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   Re: XML API specification

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  • From: Peter@ursus.demon.co.uk (Peter Murray-Rust)
  • To: xml-dev@ic.ac.uk
  • Date: Thu, 27 Feb 1997 11:59:30 GMT

	Your suggestions are very similar to my own way of thinking, and
what is implemented (very crudely) in JUMBO.	

In message <s867zebhm4.fsf@plato.ansa.co.uk> Toby Speight writes:
> I think IDL is a worthy target, and one we ought to have in mind.  But
> if speed of development and deployment are important (I think they
> are), a Java implementation makes a better "first-cut" prototype.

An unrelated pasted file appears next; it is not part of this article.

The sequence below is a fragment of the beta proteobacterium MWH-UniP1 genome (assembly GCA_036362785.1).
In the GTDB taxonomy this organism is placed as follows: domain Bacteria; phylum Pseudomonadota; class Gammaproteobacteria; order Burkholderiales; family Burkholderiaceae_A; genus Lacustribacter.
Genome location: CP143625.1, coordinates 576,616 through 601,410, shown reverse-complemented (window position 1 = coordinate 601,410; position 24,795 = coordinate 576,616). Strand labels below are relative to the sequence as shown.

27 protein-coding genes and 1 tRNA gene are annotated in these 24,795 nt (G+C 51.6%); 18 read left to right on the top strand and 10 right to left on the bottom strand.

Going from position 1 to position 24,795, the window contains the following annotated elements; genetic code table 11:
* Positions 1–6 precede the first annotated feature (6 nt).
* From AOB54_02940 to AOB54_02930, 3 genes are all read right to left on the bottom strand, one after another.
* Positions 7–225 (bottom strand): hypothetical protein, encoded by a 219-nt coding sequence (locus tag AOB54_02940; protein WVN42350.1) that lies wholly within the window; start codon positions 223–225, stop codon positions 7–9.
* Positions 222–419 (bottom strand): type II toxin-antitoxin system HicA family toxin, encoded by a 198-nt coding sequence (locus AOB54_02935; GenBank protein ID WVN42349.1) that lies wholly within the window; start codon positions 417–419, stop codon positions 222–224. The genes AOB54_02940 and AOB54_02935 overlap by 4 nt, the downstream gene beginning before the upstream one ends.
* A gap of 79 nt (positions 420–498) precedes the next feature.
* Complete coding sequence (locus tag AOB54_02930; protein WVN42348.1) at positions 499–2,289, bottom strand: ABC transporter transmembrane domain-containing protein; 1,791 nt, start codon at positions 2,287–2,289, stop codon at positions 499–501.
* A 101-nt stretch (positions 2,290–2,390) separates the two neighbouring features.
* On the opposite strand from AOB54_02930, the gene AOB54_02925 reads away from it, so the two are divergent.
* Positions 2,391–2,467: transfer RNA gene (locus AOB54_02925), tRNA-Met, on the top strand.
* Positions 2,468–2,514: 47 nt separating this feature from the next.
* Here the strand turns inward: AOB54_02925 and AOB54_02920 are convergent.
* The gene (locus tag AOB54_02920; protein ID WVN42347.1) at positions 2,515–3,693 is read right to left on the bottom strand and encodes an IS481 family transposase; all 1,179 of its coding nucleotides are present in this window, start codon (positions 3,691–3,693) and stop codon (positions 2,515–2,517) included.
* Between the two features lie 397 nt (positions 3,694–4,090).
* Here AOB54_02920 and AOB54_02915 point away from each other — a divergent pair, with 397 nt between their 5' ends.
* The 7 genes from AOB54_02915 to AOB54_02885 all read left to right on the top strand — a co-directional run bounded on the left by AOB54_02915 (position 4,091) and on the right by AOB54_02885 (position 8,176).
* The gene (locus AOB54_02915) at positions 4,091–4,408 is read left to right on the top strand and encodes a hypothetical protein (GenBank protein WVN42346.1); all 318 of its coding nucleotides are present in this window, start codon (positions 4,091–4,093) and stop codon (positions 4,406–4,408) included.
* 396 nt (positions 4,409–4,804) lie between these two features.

My gut feeling is that if we pursue a Java implementation then (apart
from the speed - which matters to me :-), we shall create a namespace
that is reusable by the IDL.  It may be that this has to be expanded 
but that's not a problem.

> Peter> The next question is the DTD.  I create a DTD class
> Peter> (e.g. HTMLDTD, CMLDTD) whose role is to provide the information
> Peter> from the DTD to the application.  I think this should be
> Peter> strightforward but I'm not clear enough to be sure what it
> Peter> should present.  At present mine simply contains GIs (someone
> Peter> suggested ElementType was a better name.)  It should also
> Peter> contain all the information in the normalised DTD,
> Peter> e.g. ContentModels, Attlists - what else is needed?
> An application may want to get at entity definitions (of both types).
> Certainly, in writing an editor-type application (i.e. anything which
> takes XML input, and transforms it into some related XML or SGML